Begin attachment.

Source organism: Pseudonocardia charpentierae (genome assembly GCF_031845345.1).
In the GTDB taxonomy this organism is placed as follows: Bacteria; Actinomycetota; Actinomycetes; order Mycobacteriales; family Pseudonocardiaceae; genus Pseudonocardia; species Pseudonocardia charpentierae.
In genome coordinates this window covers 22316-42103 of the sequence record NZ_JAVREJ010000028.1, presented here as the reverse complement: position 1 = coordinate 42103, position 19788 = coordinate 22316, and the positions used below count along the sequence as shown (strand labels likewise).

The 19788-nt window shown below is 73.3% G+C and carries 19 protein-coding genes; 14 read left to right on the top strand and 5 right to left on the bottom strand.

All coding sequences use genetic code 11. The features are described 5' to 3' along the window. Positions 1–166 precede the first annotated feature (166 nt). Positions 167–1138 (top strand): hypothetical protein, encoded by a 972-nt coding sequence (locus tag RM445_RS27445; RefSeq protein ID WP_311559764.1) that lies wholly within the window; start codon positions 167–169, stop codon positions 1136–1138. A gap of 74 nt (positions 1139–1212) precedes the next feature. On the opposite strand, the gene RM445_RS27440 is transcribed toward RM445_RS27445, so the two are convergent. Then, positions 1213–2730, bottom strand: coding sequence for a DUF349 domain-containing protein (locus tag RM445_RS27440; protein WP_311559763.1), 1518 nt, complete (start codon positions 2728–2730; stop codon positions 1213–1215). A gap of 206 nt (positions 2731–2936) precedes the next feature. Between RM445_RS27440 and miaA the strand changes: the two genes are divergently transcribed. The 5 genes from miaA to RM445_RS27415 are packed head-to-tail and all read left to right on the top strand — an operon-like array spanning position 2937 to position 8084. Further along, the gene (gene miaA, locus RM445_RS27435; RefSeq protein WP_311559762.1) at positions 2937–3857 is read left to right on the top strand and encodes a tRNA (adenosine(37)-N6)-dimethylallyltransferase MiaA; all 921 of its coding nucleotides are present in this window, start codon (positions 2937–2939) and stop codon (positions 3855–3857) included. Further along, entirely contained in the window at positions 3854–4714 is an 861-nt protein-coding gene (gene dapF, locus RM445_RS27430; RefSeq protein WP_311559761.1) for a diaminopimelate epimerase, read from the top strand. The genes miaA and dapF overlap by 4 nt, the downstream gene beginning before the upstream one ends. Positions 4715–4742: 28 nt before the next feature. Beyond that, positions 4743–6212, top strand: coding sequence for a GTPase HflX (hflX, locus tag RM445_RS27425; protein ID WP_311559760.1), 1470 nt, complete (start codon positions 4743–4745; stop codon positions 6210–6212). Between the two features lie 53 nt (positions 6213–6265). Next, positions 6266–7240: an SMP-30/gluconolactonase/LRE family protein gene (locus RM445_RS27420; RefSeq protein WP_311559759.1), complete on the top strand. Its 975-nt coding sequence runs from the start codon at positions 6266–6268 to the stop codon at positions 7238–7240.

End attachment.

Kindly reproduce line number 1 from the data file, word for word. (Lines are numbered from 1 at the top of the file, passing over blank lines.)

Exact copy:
Source organism: Pseudonocardia charpentierae (genome assembly GCF_031845345.1).